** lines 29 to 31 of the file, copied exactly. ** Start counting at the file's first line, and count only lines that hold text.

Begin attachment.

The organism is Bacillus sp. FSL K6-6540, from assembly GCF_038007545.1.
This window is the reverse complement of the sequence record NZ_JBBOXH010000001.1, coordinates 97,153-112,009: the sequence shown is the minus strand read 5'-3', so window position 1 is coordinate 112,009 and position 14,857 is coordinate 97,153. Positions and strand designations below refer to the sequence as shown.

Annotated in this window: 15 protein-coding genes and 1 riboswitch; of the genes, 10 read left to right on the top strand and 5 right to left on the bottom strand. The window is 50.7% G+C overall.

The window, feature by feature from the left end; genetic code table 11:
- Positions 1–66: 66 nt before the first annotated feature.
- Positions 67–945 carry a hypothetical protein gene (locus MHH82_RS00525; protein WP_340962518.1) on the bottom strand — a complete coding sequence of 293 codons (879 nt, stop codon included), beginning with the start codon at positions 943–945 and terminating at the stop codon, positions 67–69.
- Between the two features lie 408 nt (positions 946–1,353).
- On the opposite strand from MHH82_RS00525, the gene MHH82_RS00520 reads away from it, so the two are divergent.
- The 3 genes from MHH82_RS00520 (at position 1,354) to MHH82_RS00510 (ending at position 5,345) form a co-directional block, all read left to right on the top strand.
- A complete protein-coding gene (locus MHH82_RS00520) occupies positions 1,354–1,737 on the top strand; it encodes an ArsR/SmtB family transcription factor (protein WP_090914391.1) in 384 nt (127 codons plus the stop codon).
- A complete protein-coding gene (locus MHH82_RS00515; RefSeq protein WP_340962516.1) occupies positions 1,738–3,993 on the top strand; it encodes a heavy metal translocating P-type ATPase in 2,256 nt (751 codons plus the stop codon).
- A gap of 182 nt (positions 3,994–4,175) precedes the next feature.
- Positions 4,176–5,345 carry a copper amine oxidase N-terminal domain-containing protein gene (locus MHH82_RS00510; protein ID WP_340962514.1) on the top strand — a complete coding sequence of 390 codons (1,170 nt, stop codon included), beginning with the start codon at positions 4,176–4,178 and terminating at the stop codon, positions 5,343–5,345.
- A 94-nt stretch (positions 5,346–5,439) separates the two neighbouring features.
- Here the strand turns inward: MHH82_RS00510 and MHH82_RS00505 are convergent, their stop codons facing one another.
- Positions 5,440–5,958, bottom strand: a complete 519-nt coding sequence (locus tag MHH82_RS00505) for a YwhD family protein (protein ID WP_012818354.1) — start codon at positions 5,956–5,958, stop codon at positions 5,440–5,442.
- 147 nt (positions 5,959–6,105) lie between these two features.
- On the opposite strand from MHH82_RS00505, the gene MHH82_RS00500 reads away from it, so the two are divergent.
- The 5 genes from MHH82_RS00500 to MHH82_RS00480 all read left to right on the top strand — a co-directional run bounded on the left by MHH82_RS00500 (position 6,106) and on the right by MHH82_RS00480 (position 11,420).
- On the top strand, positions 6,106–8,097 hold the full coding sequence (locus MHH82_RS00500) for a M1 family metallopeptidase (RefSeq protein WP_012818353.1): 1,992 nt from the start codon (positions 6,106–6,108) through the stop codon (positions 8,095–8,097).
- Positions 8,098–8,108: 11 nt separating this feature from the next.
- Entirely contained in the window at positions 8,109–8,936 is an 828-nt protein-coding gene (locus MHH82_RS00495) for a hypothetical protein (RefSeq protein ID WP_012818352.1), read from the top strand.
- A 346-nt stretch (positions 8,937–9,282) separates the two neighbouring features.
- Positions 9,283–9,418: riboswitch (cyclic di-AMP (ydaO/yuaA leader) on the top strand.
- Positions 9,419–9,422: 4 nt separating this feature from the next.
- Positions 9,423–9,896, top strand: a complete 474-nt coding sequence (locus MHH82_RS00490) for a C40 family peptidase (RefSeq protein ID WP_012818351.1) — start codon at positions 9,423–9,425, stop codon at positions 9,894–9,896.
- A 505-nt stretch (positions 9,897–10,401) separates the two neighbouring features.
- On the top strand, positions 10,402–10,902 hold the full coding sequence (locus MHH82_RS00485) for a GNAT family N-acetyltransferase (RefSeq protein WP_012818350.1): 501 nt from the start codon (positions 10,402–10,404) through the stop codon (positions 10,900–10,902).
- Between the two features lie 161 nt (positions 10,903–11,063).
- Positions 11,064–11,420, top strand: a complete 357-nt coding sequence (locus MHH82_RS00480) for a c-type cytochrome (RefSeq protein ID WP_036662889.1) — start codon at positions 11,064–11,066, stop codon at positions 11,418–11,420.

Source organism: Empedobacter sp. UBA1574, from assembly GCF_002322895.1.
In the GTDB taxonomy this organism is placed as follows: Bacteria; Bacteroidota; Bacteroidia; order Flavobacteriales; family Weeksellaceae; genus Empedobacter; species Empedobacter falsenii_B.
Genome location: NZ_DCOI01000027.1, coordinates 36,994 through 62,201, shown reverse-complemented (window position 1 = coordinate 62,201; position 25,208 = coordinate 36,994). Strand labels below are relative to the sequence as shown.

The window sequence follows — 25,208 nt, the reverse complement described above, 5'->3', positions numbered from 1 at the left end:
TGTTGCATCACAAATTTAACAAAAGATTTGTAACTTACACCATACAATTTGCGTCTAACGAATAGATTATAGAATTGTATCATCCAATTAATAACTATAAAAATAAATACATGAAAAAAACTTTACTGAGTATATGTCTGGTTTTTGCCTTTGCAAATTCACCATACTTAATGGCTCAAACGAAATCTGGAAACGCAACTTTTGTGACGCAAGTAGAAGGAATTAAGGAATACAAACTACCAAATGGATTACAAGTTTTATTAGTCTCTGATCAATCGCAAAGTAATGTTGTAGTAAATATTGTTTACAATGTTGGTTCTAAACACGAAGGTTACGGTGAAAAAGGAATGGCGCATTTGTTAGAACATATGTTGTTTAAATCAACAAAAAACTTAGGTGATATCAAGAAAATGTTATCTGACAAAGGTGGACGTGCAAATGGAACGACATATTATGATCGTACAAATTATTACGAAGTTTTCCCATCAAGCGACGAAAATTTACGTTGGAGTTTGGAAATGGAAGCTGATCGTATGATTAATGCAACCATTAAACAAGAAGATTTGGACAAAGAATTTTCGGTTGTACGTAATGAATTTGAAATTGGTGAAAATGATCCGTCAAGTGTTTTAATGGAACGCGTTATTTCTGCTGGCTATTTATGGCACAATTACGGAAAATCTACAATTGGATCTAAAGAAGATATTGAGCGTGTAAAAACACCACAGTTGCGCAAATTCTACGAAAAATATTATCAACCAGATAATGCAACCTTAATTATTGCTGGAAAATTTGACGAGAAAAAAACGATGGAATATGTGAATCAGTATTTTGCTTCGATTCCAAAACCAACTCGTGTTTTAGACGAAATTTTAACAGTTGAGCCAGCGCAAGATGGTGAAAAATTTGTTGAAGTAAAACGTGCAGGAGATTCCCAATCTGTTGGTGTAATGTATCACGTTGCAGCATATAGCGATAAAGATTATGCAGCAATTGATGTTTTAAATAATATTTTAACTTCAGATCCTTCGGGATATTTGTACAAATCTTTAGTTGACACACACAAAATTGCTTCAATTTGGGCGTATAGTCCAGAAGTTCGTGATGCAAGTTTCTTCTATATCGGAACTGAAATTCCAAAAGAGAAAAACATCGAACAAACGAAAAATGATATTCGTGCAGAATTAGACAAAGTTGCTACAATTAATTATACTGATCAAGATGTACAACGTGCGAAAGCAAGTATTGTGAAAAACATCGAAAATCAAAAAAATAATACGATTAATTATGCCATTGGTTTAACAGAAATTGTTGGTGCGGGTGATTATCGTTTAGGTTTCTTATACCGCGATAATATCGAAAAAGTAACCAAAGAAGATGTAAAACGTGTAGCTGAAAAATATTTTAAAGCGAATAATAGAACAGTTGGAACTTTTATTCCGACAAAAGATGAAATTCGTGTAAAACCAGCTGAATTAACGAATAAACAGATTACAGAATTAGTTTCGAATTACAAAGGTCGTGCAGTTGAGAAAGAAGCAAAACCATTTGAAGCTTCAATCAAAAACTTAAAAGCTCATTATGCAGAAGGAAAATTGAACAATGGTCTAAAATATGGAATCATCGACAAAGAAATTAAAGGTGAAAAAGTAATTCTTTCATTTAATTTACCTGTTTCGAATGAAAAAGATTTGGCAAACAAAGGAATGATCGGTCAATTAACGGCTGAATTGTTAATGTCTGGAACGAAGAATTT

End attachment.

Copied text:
- Between the two features lie 161 nt (positions 10,903–11,063).
- Positions 11,064–11,420, top strand: a complete 357-nt coding sequence (locus MHH82_RS00480) for a c-type cytochrome (RefSeq protein ID WP_036662889.1) — start codon at positions 11,064–11,066, stop codon at positions 11,418–11,420.

Source organism: Empedobacter sp. UBA1574, from assembly GCF_002322895.1.